Lewis Black's act is more than curmudgeonly comedy 

This Grouch is No Slouch

Lewis Black has had it with Republicans, Democrats, and most of all, the American voter. For Black, these are dark, dark times.

While most of Black's stand-up material touches on his own daily observations about pop culture, much of his ire targets the seediest corners of world politics. The tumultuous Bush years and the recent partisan bickering provide plenty of fodder — and the voting public is as much of a target as the players in the political game.

"I don't know how they don't get it," Black says of the current vibe. "A lot of it has to do with this belief in the individual and private enterprise, which is lunatic at points. I mean, after you get fisted by the system as hard as you could possibly get fisted in my lifetime, then still hold to the fact that, 'Well, nothing beats private industry' — then you're nuts.

He adds, "The only difficulty is in pointing out specific characters within the drama, but that's never really been my goal anyway," he adds. "You've still got the Democrats and Republicans, and when it comes to stupidity, they're a fail-safe operation."

The dynamics within the politics of the time fuel Black's curious balance of optimism and skepticism.

"It's extraordinary. It's beyond belief, what's going on now. It's epochally insane. When I was a kid, we were dumb. Then we got stupid. Now we're just an ignorant group of people who claim that we're doing things, but we're not. Both sides make things up, and we won't deal with reality."

Black gets a kick out of getting worked up in front of an audience. It allows him to blow off steam while expressing his opinion with a hilariously combative style. It provides an outlet for his craft as an observational comedian and for his genuine sense of frustration. It's an art he's fine-tuned for more than 25 years.

"I think I use my voice a lot better than I used to," he says. "I've found that there are a lot of other ways to hit a joke. When I started out, I was just bellowing most of the time. I found modulations and other ways to tell a story."

One of Black's trademarks is his knack for becoming verbally flustered — so instantly pissed off that he loses control for a moment.

"That's spontaneous. I don't plan that," he says. "In about 20 percent of the act, something would have gotten to me that day, and I hadn't really let it go, and the next thing you know, I'm standing in front of a group of people going off like a lunatic."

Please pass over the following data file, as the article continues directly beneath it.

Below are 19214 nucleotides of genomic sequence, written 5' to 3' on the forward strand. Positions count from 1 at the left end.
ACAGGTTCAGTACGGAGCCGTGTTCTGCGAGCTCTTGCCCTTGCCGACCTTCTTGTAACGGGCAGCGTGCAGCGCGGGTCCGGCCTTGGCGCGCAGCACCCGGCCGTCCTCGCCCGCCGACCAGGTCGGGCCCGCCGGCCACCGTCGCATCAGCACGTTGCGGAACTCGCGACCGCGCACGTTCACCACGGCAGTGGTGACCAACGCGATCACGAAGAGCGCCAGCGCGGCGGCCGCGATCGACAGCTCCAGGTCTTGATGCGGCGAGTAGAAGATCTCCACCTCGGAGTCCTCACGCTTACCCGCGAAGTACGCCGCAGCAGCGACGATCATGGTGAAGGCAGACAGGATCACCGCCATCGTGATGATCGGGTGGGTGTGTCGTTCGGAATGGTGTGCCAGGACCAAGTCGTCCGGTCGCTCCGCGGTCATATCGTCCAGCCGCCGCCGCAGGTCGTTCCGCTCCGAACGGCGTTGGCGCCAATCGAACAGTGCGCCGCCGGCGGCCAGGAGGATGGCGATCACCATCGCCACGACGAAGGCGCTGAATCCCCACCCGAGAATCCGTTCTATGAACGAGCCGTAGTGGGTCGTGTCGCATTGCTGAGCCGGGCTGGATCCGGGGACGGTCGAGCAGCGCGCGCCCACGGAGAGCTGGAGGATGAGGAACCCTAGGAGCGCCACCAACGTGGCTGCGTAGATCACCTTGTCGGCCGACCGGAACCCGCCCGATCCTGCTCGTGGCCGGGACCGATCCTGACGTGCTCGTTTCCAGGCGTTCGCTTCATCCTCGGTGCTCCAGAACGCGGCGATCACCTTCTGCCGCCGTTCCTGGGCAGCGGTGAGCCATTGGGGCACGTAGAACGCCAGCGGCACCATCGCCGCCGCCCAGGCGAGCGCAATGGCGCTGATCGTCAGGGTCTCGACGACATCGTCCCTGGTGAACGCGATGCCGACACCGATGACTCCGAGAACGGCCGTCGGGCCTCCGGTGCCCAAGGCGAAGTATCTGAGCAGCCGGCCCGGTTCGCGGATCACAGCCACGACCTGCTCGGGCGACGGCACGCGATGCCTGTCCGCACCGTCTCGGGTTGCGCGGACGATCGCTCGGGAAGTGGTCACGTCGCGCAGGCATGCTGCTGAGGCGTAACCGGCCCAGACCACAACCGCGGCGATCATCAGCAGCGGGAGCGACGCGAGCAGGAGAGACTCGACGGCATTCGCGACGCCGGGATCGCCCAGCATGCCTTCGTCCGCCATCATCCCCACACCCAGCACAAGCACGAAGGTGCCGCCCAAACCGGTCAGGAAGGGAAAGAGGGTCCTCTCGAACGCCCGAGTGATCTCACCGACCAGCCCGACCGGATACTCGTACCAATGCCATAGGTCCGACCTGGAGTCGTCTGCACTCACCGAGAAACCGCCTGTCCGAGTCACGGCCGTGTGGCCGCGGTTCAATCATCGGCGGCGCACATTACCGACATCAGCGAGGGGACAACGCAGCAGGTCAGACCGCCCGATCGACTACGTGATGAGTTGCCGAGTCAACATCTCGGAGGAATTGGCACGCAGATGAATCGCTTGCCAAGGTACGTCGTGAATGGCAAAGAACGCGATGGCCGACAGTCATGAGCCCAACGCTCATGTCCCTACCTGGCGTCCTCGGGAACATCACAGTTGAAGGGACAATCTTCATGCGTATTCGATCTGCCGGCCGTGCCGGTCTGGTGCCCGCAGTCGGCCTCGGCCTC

Whether he's performing on The Daily Show with Jon Stewart or on stage for 90 minutes in a sizeable concert hall, Black consistently takes aim at the most insultingly ridiculous behavior demonstrated by celebrities, world figures, and people in general.

"I basically try to approach it as someone who's looking at it like any poor schmuck," Black says. "I try to go to both sides and see what's going on. But I hear no clear expressions from [politicians and the media] about what they're thinking. It's just this kind of spilling out ... everybody's yakking in bullet points. I'd rather spend that half hour not listening to people, but having them fire guns at me while I crawl around on the ground, like in an Army exercise. My mind would be better off, and I would be more alert after that."

Born and raised in the Washington D.C. area, Black pursued a career in drama in his teen years before attending the University of North Carolina and Yale Drama School. He did a brief stint in Colorado as a theater owner during his college days, too. While aiming for a career in theater, he gradually ventured into stand-up comedy.

In the 1980s, he settled in New York City and became the playwright-in-residence at the West Bank Café's Downstairs Theatre Bar. He left the West Bank later that decade to pursue stand-up full time.

In 1996, Black created a weekly segment for Comedy Central's The Daily Show. It came in as a three-minute rant about whatever was bothering Black at the moment. Since then, "Back in Black" has been one of the most popular and longest-running segments on the show.

Black has also taped four specials for the Comedy Central Presents series. His appearances helped to win him Best Male Stand-Up at the American Comedy Awards in 2001. Not much has changed in his approach over the years.

"I'm much more comfortable on stage, so I haven't been affected at all," he says of his gradual rise to commercial and artistic success. "It's the same thing; you just fill a bigger space is all. For me, it's easier to perform in big rooms because of how big I try to be on stage. Maybe it looks saner."

Black's observational comedy and dynamic, ranting style might not be for those hoping for a polite, joke-telling stand-up gig. He acknowledges that some in the crowd each evening just won't get it.

"I actually talk about that in the beginning, because I know there are people in the audience who have no idea what to expect and might leave as soon as I start," he says. "I say, 'Sadly, for some of you, I know I'm not going to make you laugh. I'm just going to scare you.' "


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